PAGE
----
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The Magazine of The Evangelical Lutheran Church in America

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The next big dust up

Abortion is currently the most fevered issue in American life, sometimes even surpassing questions of national security and defense, the economy, international terrorism and the like.

Just as abortion has divided our nation, assisted reproductive technology (ART) could do the same, especially as it becomes better known and more widely practiced in America.

ART offers women — heterosexual, lesbian, single or married — a method to become pregnant through a complex procedure involving anonymous donor sperm. A recent Religion News Service story indicated that 30,000 to 60,000 donor-conceived children are born each year in the U.S. As the technology improves, that number will grow.

When conception is not possible or is unsuccessful, adoption still remains the path most often chosen as a way of becoming parents. But ART is much different from adoption because women use their own eggs, which are fertilized with the donors’ sperm. A woman has the knowledge that the child she gave birth to is biologically hers, even though neither she nor the youngster will ever know the anonymous sperm donor. ART supporters claim that such children can be more secure than adopted youngsters because they at least know the identity of their biological mother.

Not surprisingly, the increasing use of ART has created sharp differences both within and between religious communities. Many theologically conservative Christians and Orthodox Jews oppose ART with the same fervor that they view abortions.

ART opponents, including Vatican officials, argue it is an unnatural process that creates children who know nothing about their biological father. It’s a situation, they claim, that leads to unstable families, traumatized youngsters and other serious problems.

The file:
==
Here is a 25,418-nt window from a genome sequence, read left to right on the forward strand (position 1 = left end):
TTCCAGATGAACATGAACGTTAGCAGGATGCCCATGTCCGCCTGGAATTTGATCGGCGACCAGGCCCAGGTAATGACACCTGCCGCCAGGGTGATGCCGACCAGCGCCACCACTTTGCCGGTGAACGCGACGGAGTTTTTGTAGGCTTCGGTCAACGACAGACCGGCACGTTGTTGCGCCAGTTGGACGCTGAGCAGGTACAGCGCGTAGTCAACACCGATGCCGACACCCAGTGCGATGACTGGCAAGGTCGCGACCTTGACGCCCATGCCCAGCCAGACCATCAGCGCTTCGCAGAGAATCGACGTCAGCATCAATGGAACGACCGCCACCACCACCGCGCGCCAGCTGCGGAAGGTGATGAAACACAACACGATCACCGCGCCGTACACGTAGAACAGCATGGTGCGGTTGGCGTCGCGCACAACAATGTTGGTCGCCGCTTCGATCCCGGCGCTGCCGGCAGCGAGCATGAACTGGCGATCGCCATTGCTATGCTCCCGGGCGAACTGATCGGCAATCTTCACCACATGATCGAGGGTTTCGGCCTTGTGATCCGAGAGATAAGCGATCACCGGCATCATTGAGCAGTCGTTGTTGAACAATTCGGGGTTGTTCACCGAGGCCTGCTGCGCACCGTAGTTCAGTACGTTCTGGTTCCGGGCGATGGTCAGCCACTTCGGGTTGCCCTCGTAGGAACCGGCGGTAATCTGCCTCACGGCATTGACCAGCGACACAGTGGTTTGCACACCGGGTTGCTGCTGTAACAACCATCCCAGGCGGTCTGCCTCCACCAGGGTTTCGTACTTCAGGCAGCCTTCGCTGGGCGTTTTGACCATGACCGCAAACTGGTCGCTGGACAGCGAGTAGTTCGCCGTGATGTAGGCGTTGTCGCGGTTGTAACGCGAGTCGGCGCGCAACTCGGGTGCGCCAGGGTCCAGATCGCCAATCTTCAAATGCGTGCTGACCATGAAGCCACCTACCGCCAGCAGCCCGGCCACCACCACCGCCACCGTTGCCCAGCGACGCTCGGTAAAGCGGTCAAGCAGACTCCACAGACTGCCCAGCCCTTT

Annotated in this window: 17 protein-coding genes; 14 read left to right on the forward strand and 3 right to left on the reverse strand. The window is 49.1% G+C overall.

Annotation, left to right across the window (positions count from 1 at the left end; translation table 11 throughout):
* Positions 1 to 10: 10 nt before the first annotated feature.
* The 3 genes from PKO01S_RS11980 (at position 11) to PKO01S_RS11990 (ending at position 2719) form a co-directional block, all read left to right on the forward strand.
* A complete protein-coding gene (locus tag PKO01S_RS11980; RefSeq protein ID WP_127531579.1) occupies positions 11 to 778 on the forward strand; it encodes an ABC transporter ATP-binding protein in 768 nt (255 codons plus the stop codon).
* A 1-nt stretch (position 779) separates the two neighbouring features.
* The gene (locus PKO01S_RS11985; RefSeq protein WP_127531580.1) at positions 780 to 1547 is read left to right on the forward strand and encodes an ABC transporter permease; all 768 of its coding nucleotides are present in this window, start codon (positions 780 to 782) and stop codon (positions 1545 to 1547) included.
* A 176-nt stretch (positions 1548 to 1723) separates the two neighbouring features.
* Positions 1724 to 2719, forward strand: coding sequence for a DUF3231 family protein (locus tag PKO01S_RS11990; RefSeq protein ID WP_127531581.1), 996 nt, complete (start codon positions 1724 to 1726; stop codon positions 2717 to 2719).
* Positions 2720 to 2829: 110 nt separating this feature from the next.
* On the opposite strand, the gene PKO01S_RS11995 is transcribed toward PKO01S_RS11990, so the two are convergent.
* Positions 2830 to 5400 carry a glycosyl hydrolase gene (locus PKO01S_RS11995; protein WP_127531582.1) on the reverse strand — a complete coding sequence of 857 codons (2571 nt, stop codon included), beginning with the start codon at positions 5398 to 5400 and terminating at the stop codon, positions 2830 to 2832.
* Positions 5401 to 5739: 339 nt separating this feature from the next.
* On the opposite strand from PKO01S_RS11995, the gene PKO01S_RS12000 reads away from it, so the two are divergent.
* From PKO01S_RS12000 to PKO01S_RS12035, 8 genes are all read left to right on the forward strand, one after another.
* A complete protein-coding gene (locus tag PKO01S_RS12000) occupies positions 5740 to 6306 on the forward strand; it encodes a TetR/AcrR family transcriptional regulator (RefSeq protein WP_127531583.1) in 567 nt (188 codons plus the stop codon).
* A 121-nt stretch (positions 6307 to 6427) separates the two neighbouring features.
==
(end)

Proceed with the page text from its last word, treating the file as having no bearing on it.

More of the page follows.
If it’s a choice between a child’s “dignity” and the woman’s “right” to bear a child, the religious conservatives come down against the want-to-be mother. They further argue that the procedure can encourage “designer babies” with sperm chosen because of such factors as race, ethnicity, and even hair and eye coloring.

Yet other Christians and Jews approve of ART because it can provide people with the greatest gift of all: a living child in situations where such a gift has been unattainable. ART religious supporters frequently quote the biblical injunction to “be fruitful and multiply,” always noting that the text doesn’t specify precisely how this commandment is to be fulfilled or with whom.

It’s important that clergy of all faiths learn how ART actually affects people. Simply questioning or assailing the motives of individuals who choose to use ART is a futile exercise. Instead, rabbis, priests and ministers need to plumb the depths of their souls and the teachings of their spiritual traditions before dismissing the potential good ART can achieve for loving, caring people who want to experience the gift of life by becoming a parent.